CHICAGO. LTC — Chicago -- This is what health-care rationing looks like -- a least in Oregon, where the nation's first open, deliberate rationing system is scheduled to start for Medicaid recipients this summer:
It's a list of 709 medical conditions, coupled with treatment, arranged in a rough and arbitrary order of priority. Between numbers 587 and 588, there's a cutoff line. Medicaid money will pay for the health services above the line, but not for all the rest.
The cutoff is open, public, the result of long debate, consensus building and legislation in Oregon. Like it or not, the plan could be a model for widespread rationing of health care elsewhere in the United States.
High priority on the Oregon list goes to preventive care -- prenatal services, immunizations, medical and surgical care for treatable cancers, mammograms, dental services. Also near the top are repair of deep, open wounds, appendectomy, treatment for burns and services that could prevent death, restore health or improve the quality of life.
Below the cutoff, too far down to be paid for, are treatment for infertility, restorative breast surgery, medical treatment for diaper rash, stripping of varicose veins, health services that may have uncertain or limited value. Newborn care will be covered; intensive neonatal treatment for extremely premature babies (23 weeks' gestation, 500 grams in weight) will not. Drug therapy for HIV infection goes above the line. But only comfort and hospice care -- not aggressive treatment -- are included for those in the last stages of AIDS or cancer.
This first, specific proposal to ration health care drew criticism in Washington last month when a draft of a report being prepared by the congressional Office of Technology Assessment was leaked. The document purportedly criticizes the Oregon plan for making subjective decisions in drawing up its priority list and for intending to deprive Medicaid recipients of some forms of care.
But that, of course, is what rationing really means.
Rationing is also what is implied in those health-care plans circulating around Washington that promise ''basic health care for everyone.'' But, unlike the Oregon planners, their promoters don't get around to explaining what won't be included in their ''basic'' care packages.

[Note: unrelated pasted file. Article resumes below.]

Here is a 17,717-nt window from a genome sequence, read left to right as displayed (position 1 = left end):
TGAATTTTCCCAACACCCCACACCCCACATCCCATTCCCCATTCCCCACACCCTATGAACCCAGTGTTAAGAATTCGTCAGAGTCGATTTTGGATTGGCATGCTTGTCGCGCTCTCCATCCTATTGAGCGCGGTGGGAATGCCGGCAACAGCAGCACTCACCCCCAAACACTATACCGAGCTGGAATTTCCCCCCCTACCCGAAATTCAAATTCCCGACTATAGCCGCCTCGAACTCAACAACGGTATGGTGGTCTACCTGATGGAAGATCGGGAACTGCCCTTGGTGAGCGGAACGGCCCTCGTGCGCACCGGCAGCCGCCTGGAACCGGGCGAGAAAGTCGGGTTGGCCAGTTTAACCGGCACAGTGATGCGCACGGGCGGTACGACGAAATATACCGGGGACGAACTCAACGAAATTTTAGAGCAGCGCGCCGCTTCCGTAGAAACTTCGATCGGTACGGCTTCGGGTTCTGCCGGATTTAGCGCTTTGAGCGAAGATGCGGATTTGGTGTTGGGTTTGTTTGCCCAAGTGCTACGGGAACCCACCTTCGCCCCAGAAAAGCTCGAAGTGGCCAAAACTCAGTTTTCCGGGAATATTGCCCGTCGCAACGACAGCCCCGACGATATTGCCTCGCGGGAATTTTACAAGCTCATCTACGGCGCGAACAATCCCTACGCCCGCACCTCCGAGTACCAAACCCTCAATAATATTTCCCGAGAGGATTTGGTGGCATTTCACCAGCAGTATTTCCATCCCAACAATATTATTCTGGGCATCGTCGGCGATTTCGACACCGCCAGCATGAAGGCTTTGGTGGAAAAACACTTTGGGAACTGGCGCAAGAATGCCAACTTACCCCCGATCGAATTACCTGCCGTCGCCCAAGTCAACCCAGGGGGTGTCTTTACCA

Oregon's Medicaid rationing plan, which can't go into effect until the Health Care Financing Administration grants the state a waiver, is the most controversial part of a major effort to provide ,, health care for all Oregon residents.
Cutting the health services that Medicaid will cover would save enough money to expand coverage to include all those below the federal poverty level, planners estimate. The state will add about 120,000 people to the 200,000 who already get Medicaid. It will also increase the Medicaid appropriation by $33 million.
The state has also established a medical insurance pool to help those unable to get coverage at reasonable cost from conventional sources. And a play-or-pay system is being set up that would require employers to provide health insurance for all employees who work more than 17.5 hours a week or be assessed a payroll tax to go into an insurance pool fund to provide for them.
Is rationing justified as part of this comprehensive plan?
Its Oregon supporters make a strong case that it is. Covert rationing exists now, they point out, because so many people below the federal poverty line don't get any Medicaid services and have no insurance coverage. Providing the most beneficial kinds of medical care to all of the poor is fairer and more socially useful than the current system of funding a full slate of services for some and nothing at all for others, backers argue.
Even so, it is worrisome that the cutoff line for health services is to be moved up or down every two years, depending on state tax revenues and other appropriations.
Oregon has developed an unusual, strong, public consensus supporting the plan. But most of its backers will not be directly affected by the rationing. It is a fair criticism that most of the price for expanding Medicaid coverage to the uninsured poor will be paid by the poor people who are now getting full Medicaid services.
What will happen when the Oregon plan is in operation and some patients are denied medical care because their illness falls below the cutoff line is uncertain. Media coverage, politically savvy protests and clever use of human-interest stories by opponents could undermine existing support.
But some form of rationing seems inevitable, as health-care costs continue to grow despite all other efforts at containment and the demand for high-priced technology seems insatiable.
The Oregon plan, at least, will let the nation see on a limited scale how open and deliberate rationing works out. It may be preferable to having 35 million people without health insurance. Or signing up for a national health-care system that will ration by long waits for care or other covert strategies. Or losing our national competitive edge because of the burden of rising health-benefit costs.
Or maybe the stark reality of rationing will be the incentive to find a better alternative than any that's been proposed so far.
2Joan Beck is a columnist for the Chicago Tribune.